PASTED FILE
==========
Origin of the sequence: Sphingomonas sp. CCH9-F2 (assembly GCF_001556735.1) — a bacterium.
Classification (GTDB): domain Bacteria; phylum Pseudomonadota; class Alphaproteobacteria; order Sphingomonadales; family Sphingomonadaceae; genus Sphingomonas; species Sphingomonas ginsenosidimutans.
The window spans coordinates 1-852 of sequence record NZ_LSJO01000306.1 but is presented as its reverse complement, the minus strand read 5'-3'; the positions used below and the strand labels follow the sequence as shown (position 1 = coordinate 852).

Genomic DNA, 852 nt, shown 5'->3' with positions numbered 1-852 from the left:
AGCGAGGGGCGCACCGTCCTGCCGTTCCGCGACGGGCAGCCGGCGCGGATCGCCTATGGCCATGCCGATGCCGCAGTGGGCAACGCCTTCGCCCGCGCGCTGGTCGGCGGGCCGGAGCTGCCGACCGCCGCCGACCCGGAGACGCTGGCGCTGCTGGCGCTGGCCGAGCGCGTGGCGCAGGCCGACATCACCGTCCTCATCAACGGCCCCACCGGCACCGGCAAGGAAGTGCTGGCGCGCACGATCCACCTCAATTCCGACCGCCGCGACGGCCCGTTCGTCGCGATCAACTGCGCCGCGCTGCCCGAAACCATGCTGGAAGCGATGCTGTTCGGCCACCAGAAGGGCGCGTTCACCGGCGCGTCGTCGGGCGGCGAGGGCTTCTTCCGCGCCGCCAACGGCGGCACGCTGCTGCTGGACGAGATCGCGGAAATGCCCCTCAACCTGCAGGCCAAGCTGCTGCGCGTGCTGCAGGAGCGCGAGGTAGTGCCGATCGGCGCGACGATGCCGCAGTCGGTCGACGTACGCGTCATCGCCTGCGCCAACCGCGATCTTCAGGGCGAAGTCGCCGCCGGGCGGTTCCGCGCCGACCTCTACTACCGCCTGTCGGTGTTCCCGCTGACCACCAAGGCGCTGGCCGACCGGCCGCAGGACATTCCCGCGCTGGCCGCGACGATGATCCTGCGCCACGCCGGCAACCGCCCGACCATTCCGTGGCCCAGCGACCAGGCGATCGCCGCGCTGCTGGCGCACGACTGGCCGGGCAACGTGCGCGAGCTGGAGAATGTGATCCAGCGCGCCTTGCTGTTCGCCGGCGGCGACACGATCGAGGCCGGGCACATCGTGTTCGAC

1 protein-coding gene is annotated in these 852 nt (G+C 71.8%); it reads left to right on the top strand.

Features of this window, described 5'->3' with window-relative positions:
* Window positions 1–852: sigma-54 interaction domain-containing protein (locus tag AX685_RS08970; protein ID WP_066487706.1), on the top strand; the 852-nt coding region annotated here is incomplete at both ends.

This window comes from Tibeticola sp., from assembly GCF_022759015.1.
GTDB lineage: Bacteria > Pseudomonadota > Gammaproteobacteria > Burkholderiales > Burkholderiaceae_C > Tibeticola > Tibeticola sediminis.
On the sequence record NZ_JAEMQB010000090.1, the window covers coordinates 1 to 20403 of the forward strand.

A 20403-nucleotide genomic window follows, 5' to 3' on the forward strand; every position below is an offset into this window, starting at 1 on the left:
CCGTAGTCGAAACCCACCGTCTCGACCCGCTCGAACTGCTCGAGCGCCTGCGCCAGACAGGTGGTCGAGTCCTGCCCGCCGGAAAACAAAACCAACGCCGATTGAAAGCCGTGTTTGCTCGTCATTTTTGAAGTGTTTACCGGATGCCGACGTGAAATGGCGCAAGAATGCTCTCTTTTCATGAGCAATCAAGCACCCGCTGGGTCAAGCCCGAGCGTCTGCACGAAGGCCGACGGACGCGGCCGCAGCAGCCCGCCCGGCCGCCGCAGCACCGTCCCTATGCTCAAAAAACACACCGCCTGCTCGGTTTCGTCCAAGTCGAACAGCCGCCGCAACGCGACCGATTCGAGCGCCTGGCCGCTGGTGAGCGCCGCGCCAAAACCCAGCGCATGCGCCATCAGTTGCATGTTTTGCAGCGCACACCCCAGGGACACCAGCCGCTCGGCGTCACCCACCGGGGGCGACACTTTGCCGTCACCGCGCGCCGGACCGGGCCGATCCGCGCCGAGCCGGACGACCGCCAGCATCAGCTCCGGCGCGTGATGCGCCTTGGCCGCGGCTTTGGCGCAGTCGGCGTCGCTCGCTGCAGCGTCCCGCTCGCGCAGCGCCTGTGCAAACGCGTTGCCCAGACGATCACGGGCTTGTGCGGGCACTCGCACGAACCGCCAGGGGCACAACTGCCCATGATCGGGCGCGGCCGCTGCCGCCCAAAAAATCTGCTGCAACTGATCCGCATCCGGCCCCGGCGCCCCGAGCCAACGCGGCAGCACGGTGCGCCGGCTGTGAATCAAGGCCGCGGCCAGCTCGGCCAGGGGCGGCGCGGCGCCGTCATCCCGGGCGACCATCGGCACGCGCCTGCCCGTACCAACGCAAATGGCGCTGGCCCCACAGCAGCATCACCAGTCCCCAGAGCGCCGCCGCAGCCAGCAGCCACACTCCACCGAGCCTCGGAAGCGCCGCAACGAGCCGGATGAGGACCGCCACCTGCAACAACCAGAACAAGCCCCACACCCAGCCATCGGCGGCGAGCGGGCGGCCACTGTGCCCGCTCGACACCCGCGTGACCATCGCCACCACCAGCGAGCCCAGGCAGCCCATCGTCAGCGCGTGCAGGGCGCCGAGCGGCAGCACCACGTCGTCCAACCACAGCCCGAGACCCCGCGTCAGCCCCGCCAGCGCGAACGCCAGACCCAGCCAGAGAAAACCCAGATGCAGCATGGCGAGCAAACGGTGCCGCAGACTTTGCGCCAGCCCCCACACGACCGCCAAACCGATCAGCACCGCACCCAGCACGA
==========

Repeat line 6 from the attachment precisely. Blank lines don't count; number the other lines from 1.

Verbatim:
1 protein-coding gene is annotated in these 852 nt (G+C 71.8%); it reads left to right on the top strand.